Glastonbury Taking 2006 Off

Glastonbury, Britain's biggest open-air rock festival, is to take a year off in 2006 to give a rest to both the long-suffering villagers and organizer Michael Eavis' cows.

Glastonbury, Britain's biggest open-air rock festival, is to take a year off in 2006 to give a rest to both the long-suffering villagers and organizer Michael Eavis' cows. The festival renowned for mud and merriment in the genteel countryside of the west country has been held at Eavis' farm since 1970.

"It's a good chance for the cows, the farm, the farm workers and the villagers to recover," Eavis said. "It's been tough on the cows. This will be like a fallow year in farming terms."

When Glastonbury was first held on Eavis' farm near Pilton in Somerset, about 1,500 hippies paid one pound each to hear a handful of bands, including Marc Bolan's T-Rex.

From small beginnings, the event expanded rapidly, but as the festival grew in popularity, so did the problems. Villagers were soon complaining that their tranquil corner of England had been hit by vandalism, theft, litter and deafening noise.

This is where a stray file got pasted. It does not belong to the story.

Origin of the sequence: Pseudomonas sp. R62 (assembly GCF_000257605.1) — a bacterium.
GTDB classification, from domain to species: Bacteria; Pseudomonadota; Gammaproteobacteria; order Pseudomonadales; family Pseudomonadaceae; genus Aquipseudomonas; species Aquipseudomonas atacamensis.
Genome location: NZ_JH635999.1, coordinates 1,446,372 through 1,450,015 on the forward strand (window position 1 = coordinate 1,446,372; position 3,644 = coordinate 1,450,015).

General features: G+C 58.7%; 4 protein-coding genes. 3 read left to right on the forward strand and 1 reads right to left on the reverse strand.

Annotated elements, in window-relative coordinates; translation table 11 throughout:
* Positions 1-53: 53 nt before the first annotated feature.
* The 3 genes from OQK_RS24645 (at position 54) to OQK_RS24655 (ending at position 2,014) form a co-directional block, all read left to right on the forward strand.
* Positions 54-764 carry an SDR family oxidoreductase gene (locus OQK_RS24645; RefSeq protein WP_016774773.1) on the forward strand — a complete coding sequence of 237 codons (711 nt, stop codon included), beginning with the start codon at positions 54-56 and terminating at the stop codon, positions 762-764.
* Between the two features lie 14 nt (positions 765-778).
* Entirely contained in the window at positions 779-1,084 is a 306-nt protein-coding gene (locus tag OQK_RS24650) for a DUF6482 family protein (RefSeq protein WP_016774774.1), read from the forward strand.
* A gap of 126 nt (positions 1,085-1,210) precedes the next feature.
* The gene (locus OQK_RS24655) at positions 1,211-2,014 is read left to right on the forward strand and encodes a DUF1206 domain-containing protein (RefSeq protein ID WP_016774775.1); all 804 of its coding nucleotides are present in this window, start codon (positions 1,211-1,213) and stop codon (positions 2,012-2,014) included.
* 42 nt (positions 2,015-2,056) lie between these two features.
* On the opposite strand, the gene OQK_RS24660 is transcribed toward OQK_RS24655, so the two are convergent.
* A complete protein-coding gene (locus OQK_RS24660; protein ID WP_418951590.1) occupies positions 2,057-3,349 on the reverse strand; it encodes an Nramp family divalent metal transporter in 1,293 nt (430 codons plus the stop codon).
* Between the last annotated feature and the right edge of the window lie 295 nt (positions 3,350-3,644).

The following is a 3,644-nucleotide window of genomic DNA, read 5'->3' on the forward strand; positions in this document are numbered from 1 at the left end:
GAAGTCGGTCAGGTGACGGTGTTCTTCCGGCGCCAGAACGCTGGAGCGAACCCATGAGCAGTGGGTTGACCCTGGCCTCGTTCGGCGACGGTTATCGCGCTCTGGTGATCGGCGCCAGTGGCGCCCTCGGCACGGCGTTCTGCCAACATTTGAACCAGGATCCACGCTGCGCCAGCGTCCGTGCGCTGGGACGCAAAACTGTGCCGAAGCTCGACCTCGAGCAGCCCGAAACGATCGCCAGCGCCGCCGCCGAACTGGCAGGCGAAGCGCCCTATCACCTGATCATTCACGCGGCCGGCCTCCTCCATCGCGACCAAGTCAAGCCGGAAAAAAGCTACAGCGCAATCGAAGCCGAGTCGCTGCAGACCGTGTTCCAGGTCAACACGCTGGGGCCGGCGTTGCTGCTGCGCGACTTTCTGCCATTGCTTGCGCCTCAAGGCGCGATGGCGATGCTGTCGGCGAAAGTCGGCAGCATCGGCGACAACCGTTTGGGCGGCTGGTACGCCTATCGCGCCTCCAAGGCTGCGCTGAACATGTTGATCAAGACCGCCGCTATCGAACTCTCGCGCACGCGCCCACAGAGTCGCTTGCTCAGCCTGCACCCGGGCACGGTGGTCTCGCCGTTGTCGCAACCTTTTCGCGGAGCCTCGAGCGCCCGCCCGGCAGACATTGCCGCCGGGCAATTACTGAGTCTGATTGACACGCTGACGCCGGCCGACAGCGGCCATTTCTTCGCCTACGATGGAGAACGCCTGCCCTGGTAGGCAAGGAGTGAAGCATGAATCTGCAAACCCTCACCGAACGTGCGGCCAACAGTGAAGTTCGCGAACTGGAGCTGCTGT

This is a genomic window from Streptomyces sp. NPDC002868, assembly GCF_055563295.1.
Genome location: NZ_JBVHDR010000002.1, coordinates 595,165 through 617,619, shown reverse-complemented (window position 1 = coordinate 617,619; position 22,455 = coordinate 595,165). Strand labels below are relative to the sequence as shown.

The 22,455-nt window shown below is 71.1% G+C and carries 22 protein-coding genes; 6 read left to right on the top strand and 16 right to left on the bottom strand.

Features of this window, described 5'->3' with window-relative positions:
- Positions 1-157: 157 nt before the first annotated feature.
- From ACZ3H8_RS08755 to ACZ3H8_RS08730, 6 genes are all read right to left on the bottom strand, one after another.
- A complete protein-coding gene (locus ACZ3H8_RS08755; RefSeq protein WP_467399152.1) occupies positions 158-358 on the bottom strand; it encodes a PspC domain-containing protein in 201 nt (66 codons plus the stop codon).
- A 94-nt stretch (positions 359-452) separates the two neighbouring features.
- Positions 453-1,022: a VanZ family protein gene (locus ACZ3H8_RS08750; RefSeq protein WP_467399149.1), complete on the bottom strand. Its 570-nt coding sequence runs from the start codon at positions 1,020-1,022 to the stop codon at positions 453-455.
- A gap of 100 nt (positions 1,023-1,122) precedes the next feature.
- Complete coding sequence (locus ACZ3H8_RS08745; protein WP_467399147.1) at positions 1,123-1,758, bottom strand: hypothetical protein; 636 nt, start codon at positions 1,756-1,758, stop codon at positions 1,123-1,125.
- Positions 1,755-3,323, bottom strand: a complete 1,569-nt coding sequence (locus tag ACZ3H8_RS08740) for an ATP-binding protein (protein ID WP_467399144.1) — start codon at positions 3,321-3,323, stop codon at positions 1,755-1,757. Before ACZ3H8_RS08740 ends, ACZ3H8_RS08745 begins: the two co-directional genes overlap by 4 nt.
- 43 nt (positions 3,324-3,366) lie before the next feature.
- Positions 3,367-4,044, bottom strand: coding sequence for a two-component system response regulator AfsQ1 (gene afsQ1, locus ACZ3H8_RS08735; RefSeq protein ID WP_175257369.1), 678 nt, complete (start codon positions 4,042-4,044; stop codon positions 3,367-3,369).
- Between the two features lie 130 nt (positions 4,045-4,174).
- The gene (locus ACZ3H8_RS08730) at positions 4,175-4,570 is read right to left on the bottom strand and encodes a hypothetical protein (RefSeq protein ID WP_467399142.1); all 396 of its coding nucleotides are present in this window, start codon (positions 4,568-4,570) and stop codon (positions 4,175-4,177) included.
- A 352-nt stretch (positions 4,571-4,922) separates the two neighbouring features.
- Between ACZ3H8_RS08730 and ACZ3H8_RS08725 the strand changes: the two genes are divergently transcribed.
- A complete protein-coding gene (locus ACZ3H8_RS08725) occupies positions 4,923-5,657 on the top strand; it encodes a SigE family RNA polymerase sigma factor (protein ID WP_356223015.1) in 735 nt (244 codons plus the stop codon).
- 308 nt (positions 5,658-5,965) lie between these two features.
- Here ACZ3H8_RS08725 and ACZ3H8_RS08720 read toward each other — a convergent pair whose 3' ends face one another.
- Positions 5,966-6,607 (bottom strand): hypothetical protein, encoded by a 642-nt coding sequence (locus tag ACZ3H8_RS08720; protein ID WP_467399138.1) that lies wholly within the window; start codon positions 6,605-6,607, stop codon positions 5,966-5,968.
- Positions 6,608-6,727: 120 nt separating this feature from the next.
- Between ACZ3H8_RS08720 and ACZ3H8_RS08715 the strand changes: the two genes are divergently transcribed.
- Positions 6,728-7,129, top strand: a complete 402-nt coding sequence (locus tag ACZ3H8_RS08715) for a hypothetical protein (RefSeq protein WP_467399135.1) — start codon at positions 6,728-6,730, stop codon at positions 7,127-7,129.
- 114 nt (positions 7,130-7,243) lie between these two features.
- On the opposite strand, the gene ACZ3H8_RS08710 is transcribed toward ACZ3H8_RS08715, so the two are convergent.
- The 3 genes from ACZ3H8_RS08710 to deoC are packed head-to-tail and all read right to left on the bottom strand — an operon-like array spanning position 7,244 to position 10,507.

The festival was cancelled in 2001 after crime and crowd-control problems a year earlier. It was reinstated in 2002 with tightened security, including a giant "super-fence" and relations with the locals have improved markedly.

Eavis had additional good news to offer 150,000 fans that pour into the site every year for three days of rock'n'roll excess -- he has found a spring on the farm that will supply enough water to quench thirsts and clean mud-spattered bodies.

But he insisted: "The mud really only arrives once in every five years. We would like to coincide our next year off with a wet year."

Glastonbury 2004 was headlined by Oasis, Muse and former Beatle Paul McCartney. Eavis declined to say who will headline this year's festival, to be held June 24-26, although he says the main acts are all confirmed.


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